Nif-tea Buns

My friend Kelly C. is a busy woman & mom, who also happens to excel at making sure the taste-buds of a few vegan cookbook authors aren’t totally FUBAR.

That is to say she’s a recipe tester, but the word always reminds me of a toothpick poked into cakes to make sure they’re fully baked, and since this blog isn’t limited to 140 characters per post, I’ll use the wordier version if I want to. So, ha.

She and I were e-chatting about family recipes a few days ago, and she told me about her late Nan and the fantastic tea buns she used to make. I asked Kelly if she would share a few words about her grandmother as well as the recipe in question here.

She says: “Nan’s actually the one who started my love of baking and cooking even though she really couldn’t cook. She was an awesome baker, made the best bread in the world but her cooking was mostly based on a dare.”

Kelly describes the tea buns as being “great just with butter but extra special with jam. My Nan also used to make ones with raisins in them with a bit of orange zest. Also excellent! They make a pretty awesome strawberry shortcake too since they are a little sweet.”

I happily concur, as it was a treat to both make and devour these. As is customary for this type of recipe, be sure to use ingredients that are as cold as possible in order to get the best results. And don’t overwork the dough, under penalty of an impossibly messy food fight.

Nan’s Tea Buns:

Courtesy of Kelly C. & her Nan, veganizationalized by Kelly

3 cups all-purpose flour
1/2 cup sugar
2 tablespoons baking powder
1 teaspoon salt
1/2 cup shortening, cold, cut into 1/4-inch pieces
1/2 cup vegan buttery stick, cold, cut into 1/4-inch pieces
1/4 cup soft tofu, blended smooth
3/4 cup soymilk

Preheat oven to 400°F. Combine flour, sugar, baking powder and salt in a bowl. Cut in shortening and butter until only pebble sized pieces remain and buttery in colour.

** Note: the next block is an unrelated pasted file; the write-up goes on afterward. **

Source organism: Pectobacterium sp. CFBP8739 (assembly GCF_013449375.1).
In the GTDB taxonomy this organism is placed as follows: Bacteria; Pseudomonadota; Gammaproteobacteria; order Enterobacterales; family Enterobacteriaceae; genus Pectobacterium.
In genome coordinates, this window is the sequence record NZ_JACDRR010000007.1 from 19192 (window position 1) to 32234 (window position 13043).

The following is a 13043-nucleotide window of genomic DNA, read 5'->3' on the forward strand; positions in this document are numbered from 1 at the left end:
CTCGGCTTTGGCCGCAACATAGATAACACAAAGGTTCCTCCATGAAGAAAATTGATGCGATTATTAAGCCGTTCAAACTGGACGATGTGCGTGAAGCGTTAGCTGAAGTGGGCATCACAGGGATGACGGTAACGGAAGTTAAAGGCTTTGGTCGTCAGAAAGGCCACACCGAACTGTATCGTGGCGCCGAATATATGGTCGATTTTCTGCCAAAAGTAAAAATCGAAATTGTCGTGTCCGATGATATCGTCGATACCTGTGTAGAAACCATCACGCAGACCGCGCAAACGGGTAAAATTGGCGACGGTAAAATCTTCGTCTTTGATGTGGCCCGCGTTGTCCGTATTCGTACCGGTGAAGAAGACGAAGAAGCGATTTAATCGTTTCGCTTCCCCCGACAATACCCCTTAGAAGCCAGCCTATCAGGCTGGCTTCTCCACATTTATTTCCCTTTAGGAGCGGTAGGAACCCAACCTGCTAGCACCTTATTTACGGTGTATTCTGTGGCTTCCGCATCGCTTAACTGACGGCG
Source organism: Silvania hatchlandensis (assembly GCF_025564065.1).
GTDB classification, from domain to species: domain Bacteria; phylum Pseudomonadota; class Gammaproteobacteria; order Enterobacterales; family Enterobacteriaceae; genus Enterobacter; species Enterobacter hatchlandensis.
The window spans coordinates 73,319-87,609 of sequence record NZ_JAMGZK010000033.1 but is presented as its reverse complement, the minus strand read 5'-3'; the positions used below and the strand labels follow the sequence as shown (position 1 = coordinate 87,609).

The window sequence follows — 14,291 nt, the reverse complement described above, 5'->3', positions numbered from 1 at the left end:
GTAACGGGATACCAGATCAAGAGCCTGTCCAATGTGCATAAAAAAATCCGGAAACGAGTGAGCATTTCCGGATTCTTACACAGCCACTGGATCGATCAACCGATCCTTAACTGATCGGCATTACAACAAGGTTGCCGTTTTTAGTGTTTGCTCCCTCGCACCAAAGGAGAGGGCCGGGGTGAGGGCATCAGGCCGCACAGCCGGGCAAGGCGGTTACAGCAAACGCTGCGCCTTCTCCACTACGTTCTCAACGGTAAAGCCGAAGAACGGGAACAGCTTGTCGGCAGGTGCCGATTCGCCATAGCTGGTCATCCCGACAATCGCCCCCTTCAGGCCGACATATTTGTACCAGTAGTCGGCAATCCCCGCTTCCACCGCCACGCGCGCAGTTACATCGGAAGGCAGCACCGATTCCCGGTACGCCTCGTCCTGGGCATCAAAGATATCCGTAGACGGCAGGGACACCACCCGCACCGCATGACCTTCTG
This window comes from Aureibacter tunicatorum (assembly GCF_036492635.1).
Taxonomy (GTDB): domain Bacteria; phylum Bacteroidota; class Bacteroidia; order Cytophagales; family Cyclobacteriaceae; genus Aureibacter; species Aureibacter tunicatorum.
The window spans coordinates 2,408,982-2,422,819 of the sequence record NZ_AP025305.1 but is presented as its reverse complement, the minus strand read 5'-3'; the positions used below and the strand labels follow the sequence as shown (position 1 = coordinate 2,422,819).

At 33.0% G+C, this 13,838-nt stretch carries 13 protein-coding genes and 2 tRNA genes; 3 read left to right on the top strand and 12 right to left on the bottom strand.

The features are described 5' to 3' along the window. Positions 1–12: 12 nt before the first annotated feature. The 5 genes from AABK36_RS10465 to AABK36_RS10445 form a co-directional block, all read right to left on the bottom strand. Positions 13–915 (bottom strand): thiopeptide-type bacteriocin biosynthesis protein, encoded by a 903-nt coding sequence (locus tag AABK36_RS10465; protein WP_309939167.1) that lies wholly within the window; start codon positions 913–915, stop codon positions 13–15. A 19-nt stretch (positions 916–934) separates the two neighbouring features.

Add tofu to liquid measure and top it up to one cup with milk. Mix together with fork and add to flour/butter mixture. Stir until just combined with fork.
Turn out onto floured surface and gently fold over a few times until it comes together. It will be soft and slightly tacky.
Roll out by hand by gently patting it down until it is uniformly 1-inch thick. Note that the less you mess around with the dough, the more tender they will be.
Cut with 2-inch biscuit cutter into rounds and place on ungreased baking sheet.
Bake for 15 minutes, until tops are golden brown. Let cool on a wire rack.

Yield: About 16

And because I can never pass up the opportunity to admire old pictures of fabulous people…

Kelly describes this picture of her grandparents as having been taken “when Nan and my Poppy got married. It was during World War II. She was a war bride. She came over to Newfoundland after the War all by herself on a boat from Scotland. She was hilarious too, had a great sense of humour and was always making jokes. That’s what is great about that generation: They went through so much and still she was always smiling.”

Thank you Kelly for sharing your Nan’s recipe: I raise my cup of tea to a true lady alongside whom it would have been an honor and a hoot to bake!

  • Rosa says:

    Your grandparents are beautiful!

    Those tea buns look marvelous and so delicious.



  • How wonderful that there’s even a photo of Nan! Recipe looks awesome, too. Thanks for sharing this, Kelly and Celine.

  • KellyC says:

    Your pictures are awesome! Nan’s tea buns never looked so beautiful. Thank you so much Celine for helping me share these and my Nan.

    And how did you get such a perfect little dollop of Healthy Top?!?! Perfection!

    • Celine says:

      I used a big cookie scoop, there’s nothing these things can’t do. except to go get the mail. they just won’t do it. I tried.

  • Victoria says:

    my grandmother was also a warbride, but from Australia. I love looking at old photos of my grandparents. Those tea buns look excellent!

  • sweet road says:

    These photos are beautiful as well! I can’t wait to try the recipe myself.